How will the university use Lee Chapel in the future?
Policy regarding the use of Lee Chapel has not changed. University organizations are welcome to use Lee Chapel if they deem it to be the most suitable venue for their events. Lee Chapel will be the site of the Founders Day Convocation, the annual commemorative occasion established in the bylaws of the university. In addition, the chapel will continue to be available to eligible individuals for wedding and memorial services.

Will the annual orientation to the Honor System be held in Lee Chapel?
The Executive Committee of the student body, in keeping with W&L's fundamental commitment to student self-governance, retains the authority to determine the location of its annual honor orientation.

Will Lee Chapel be converted into a museum?
No. Lee Chapel will continue to be used for university events. In the coming years, we will restore the building to Lee's vision for it: a place of assembly that is welcoming to all members of our community. We intend to preserve the historical integrity of both the chapel's original auditorium and its 1883 addition, while physically and visually separating the auditorium space and the statue chamber. The Director of Institutional History will make recommendations on how to do so after consultation with appropriate architectural and historical experts, the president and the Board of Trustees. Once the separation is complete, visitors to the building will be able to access the Recumbent Lee statue and the Lee family crypt without entering the auditorium, and the statue will not be visible during events in the auditorium space. In the interim, the doors to the statue chamber will remain closed during university events.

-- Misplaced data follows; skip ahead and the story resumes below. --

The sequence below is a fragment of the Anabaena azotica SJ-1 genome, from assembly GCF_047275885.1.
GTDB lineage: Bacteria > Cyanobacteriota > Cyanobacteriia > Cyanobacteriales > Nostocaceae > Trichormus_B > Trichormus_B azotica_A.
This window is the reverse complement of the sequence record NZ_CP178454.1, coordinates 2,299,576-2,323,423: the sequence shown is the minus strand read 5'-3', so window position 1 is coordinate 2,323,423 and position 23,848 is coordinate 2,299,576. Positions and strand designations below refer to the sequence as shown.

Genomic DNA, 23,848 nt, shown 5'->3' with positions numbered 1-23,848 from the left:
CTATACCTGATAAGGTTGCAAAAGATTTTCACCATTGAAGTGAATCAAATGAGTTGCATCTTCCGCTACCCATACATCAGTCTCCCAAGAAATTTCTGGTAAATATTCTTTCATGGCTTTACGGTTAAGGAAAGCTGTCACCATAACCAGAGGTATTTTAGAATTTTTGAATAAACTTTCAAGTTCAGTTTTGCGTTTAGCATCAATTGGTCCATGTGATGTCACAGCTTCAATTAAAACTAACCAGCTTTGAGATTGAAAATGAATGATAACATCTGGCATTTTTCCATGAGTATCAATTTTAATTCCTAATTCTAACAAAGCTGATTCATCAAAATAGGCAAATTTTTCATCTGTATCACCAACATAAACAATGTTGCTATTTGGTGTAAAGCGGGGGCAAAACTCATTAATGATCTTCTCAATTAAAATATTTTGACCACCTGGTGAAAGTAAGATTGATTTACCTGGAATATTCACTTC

The university's new strategic plan includes the development of a modern museum where we will tell the university's history from its founding through present day.

Will a new community-convening space be built on campus as an alternative to the chapel? Will Evans Hall or another space on campus be converted to be used for first-year orientation or other mandatory events?
There are no plans to build a new space with a capacity similar to Lee Chapel (approximately 500 seats). Nor are there are plans to create alternative spaces for first-year orientation, which already takes place in multiple venues across campus, or other mandatory events. Evans Hall will continue to be used for events that are suited for that space.

Will the Lee Chapel Museum Shop be closed?
There are no plans to close the museum shop. The Director of Institutional History will assess the best uses for the lower-level museum space in the chapel building, including the shop, especially as they relate to the new University Museum.